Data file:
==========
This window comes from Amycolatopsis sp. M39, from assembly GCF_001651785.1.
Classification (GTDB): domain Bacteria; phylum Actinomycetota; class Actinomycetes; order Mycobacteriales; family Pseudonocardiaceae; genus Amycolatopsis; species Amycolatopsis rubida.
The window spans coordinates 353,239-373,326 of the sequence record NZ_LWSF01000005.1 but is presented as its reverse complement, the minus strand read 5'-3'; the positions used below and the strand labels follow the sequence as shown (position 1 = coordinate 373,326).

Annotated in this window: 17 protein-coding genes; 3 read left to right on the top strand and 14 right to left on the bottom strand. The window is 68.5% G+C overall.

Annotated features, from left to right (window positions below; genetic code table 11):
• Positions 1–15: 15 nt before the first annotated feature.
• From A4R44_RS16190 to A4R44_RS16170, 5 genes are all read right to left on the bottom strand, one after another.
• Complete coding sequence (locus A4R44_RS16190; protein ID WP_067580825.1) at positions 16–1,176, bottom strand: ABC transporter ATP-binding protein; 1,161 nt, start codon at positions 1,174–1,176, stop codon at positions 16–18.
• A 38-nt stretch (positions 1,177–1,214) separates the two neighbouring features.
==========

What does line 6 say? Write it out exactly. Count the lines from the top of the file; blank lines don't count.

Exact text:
• Positions 1–15: 15 nt before the first annotated feature.